Food Science

The Case for GMOs

People nowadays frantically search grocery store foods for the Non-GMO label, yet do not realize that all of the common foods they eat were most likely once genetically altered in some day. There seems to be a stigma against genetically modified organisms, yet many plants and foods have been greatly improved through biotechnology.

One common example is corn, which once contained inedible hard kernels. However, throughout the years it has been drastically modified and has become the modern corn that is a staple in much of the world’s diets. Corn is not the only plant that has been artificially altered in the past, and many of the world’s fruit and vegetables as we known them would  not be the same if they had not been once genetically modified.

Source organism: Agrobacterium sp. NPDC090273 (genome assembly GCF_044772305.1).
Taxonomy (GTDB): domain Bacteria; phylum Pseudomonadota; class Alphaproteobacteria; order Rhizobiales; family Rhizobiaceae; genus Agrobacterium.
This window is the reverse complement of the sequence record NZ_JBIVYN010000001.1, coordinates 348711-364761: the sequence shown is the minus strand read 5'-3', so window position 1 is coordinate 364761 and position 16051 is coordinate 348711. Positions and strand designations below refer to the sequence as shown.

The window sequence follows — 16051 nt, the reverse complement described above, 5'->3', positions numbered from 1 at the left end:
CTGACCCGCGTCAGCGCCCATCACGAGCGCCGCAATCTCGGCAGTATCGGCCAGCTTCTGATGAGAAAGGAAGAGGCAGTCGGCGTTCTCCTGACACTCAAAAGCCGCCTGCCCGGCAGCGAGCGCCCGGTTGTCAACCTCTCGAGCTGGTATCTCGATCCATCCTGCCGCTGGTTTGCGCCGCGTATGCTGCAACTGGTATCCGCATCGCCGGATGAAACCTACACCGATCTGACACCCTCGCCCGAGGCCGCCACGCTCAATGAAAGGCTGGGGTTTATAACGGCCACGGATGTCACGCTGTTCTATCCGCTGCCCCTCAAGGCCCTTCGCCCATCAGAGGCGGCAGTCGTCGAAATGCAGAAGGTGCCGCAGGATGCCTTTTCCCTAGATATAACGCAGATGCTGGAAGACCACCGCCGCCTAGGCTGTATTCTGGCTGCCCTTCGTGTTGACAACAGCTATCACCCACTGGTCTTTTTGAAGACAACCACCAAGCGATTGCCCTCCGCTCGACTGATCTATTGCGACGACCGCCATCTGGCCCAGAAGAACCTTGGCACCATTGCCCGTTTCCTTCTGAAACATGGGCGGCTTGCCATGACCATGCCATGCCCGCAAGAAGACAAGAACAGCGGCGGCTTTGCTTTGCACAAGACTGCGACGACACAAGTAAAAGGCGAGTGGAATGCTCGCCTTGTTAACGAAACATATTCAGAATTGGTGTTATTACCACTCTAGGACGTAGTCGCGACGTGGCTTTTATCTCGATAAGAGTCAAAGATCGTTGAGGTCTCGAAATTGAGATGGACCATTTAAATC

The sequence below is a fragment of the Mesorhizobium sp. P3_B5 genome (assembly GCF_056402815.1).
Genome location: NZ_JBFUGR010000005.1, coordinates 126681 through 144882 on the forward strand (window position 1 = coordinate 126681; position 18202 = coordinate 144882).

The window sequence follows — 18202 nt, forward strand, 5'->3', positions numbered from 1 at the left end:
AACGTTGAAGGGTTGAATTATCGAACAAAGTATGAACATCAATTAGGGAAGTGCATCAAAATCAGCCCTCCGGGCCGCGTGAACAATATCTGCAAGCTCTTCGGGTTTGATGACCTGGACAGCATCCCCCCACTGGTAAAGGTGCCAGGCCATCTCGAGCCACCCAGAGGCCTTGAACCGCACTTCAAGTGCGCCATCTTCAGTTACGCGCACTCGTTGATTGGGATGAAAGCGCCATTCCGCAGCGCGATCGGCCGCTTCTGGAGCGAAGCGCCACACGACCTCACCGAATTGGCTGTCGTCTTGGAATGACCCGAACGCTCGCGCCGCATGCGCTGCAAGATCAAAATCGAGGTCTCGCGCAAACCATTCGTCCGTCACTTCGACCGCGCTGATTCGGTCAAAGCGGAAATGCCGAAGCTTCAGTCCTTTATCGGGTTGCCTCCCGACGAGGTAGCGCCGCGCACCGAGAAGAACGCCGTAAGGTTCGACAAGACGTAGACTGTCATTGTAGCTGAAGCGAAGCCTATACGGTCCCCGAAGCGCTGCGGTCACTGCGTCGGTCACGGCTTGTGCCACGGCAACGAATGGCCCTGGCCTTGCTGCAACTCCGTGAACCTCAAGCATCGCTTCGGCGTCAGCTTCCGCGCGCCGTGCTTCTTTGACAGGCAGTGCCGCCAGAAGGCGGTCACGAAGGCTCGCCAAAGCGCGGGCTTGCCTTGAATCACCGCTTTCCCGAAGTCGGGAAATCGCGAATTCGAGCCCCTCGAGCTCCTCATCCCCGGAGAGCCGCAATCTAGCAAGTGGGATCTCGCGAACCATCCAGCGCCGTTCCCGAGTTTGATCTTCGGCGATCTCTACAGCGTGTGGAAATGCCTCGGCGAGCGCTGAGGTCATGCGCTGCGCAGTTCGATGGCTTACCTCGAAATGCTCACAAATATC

Many people who are against genetically modified organisms claim that inserting genes from one organism to another is unnatural, however research has showed that the mixing of genes between organisms is completely natural. Many species partake in horizontal gene transfer, including plants, animals and fungi. Gametes of certain species are exposed and typically congregate in close areas. If damaged sperm or egg cells are exposed to gametes of another species, they could have traded DNA through broken membranes before fertilization.

Therefore, the claim that the use of GMOs is wrong as mixing of genes from one species to another is unnatural is invalid. Eukaryotes and bacteria have been transferring their genes by themselves for years to increase fitness, so why shouldn’t humans find ways to create more fit organisms through gene transfer?

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One thought on “The Case for GMOs

  1. I love reading articles about GMOs because I myself see many positives and a few negatives in the process. I do find it interesting, however, that the world of science is moving towards the acceptance of GMOs while the general public seems to be moving the opposite way.

    Like

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